Why is Hillary Clinton backing the Keystone XL oil pipeline?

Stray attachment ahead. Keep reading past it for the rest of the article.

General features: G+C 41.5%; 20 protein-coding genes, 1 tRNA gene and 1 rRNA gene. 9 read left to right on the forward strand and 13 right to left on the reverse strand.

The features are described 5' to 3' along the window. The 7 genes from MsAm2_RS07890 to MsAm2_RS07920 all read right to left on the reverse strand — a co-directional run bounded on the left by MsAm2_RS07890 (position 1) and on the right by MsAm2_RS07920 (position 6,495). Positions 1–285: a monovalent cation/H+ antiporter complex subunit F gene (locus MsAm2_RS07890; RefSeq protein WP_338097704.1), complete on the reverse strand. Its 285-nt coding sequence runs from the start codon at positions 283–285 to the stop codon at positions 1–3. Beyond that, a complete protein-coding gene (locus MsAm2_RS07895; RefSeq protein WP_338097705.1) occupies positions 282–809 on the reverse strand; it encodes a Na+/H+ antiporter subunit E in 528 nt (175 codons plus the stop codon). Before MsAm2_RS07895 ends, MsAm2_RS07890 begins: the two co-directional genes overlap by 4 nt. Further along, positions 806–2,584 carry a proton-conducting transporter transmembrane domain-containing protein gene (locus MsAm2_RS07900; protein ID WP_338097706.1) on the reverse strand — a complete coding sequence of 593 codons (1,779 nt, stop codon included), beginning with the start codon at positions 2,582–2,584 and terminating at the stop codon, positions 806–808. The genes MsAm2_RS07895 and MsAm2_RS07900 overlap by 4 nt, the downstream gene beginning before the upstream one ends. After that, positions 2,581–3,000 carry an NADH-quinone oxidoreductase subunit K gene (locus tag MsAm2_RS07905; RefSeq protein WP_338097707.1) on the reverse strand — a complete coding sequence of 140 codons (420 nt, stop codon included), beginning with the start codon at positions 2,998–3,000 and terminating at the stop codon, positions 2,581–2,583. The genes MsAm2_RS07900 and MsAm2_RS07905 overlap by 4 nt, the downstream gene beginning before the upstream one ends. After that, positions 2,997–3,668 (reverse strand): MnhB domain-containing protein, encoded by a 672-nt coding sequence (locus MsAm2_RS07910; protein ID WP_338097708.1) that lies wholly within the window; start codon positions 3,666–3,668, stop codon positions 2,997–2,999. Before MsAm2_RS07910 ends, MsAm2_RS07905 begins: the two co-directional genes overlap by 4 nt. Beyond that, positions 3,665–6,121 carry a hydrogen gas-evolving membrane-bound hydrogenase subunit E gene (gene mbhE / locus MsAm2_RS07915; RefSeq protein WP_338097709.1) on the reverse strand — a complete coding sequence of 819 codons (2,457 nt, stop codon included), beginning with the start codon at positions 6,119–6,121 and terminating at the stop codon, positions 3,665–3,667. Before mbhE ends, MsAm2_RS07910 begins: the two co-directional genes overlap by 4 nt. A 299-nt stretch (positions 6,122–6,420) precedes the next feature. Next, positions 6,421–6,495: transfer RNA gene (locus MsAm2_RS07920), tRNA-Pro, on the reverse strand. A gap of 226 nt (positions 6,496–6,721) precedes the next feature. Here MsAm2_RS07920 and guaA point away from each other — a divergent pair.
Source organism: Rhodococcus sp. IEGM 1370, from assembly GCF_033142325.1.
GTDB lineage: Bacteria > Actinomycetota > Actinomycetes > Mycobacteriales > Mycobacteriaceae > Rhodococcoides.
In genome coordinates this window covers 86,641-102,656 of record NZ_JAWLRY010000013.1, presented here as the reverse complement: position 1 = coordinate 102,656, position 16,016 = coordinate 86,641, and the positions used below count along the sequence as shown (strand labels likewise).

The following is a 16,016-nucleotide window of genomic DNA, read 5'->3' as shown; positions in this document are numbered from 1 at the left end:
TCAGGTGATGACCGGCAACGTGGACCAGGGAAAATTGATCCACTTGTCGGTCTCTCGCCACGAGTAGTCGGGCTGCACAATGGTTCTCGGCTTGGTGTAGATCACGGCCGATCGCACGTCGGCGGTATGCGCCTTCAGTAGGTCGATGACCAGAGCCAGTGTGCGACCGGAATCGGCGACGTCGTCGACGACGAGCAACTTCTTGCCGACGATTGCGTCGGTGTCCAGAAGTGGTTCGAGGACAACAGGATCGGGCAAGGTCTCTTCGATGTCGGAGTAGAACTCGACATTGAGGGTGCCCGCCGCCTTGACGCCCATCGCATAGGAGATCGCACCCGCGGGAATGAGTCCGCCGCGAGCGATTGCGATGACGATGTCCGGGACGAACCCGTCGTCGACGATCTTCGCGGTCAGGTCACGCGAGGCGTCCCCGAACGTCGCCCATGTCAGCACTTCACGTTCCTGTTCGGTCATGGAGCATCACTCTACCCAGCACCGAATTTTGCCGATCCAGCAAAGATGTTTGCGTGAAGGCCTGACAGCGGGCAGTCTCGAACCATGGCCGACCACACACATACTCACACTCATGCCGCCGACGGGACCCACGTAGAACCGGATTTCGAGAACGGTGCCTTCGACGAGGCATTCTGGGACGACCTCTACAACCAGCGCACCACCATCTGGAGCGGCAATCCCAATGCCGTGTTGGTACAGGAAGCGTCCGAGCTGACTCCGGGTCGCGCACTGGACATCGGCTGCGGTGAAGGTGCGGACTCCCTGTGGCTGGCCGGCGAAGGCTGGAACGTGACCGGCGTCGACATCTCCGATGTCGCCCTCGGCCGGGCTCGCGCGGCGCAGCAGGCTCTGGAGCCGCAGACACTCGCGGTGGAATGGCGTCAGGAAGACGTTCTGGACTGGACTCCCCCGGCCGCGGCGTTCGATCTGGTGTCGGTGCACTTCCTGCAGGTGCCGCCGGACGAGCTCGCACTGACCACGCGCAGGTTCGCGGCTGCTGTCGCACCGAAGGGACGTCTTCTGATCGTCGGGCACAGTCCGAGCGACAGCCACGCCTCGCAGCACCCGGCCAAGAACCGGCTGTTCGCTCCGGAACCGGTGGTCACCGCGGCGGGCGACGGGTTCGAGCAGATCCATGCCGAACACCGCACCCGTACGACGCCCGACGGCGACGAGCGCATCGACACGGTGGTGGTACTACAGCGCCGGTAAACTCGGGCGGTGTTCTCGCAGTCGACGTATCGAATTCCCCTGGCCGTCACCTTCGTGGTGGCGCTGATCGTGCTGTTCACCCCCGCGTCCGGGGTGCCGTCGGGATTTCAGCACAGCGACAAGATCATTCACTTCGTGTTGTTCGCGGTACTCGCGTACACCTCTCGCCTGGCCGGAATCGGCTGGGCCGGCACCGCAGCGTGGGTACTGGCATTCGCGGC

The Keystone XL pipeline was announced in the middle of 2008, and it’s highly unlikely anybody saw this coming. “This” is the controversy that the line has created. The Macondo spill certainly fanned the flames, but even before that, environmentalists targeted the line as a “fightable” representation of something they very much object to: the production of petroleum from Canada’s oil sands. Keystone XL, being developed by TransCanada, would be something akin to a spinoff from the original Keystone line that is now operating. The first part of it is in service, bringing mostly Canadian crude into Patoka, Ill. with stops along the way; the second phase will go straight to the NYMEX delivery point of Cushing, Oklahoma. It’s the third phase, the XL expansion, that is controversial. It will run a line for many miles from Alberta across the US Midwest to Steele City, Nebraska, hook into the second phase of the line, but then go from Cushing down to the Gulf Coast. Its capacity is projected to be just over 500,000 b/d. It would set up the first direct pipeline route from the Canadian oil sands to the refining center of the Gulf of Mexico. By doing so, it also should alleviate the criticism of the Cushing delivery point: that it is landlocked and disconnected to the wider world, so its price is not a reflection of the world market. The source of the oil will be oil sands production, and what will flow down the line will either be a blended bitumen, or a cleaner product from an upgrader. TransCanada had hoped to have work on XL underway by now; the next target is to begin construction sometime in the first quarter of 2011. Local areas, like cities or states, cannot stop it; it’s under federal jurisdiction. But they do have the ability to make approval difficult. That OK needs to come from the usual round of federal agencies, like the Federal Energy Regulatory Commission, but it also needs to come from the State Department, since the line crosses an international border. And that’s where Hillary Clinton comes in. She has been under tremendous pressure not to support the line, though most of her statements and actions so far have backed Keystone XL. “I don’t think Hillary is going to be swayed by the White House,” Lou Pugliaresi said. Pugliaresi is the president of the Energy Policy Research Foundation, which recently did a paper on the benefits of Keystone XL. He believes that some of President Obama’s more left-leaning environmentalists favor blocking XL. But “(Sec. Clinton) has figured this out and she understands the politics of this,” Pugliaresi said. “I don’t think if (Obama environmental adviser) Carol Browner says this is a bad idea, I don’t think Hillary cares.” What Sec. Clinton has “figured out,” according to EPRINC, is that the barrels that are coming out of the oil sands are either going to the US, under pipeline transportation economics, or they’re going to find their way to Asia, presumably China, and the US will simply bring in more imported crude, probably from the Middle East, in reaction. “She understands the false choice,” he said. They will be produced and will find ahome; the issue is where. EPRINC recently completed a study on the pipeline, which one of the authors, Trisha Curtis, said shows that “at end of the day, the benefits are outstanding.” Specifically, the report notes that Gulf Coast refiners that configured their operations toward the idea that the light-heavy split would steadily widen have been hit by the fact that it hasn’t. Petroleum from the oil sands has the capability of changing that, the study says. “If the production of several hundred thousand barrels of additional blended bitumen has any effect on the crude spread, it will be to widen it,” the report said. “To what extent is difficult to estimate, but…if it opens the spread by $1 or $2 per barrel it will have significant (positive) implications for the profitability of U.S. refiners.” ((14 JAN 2011))





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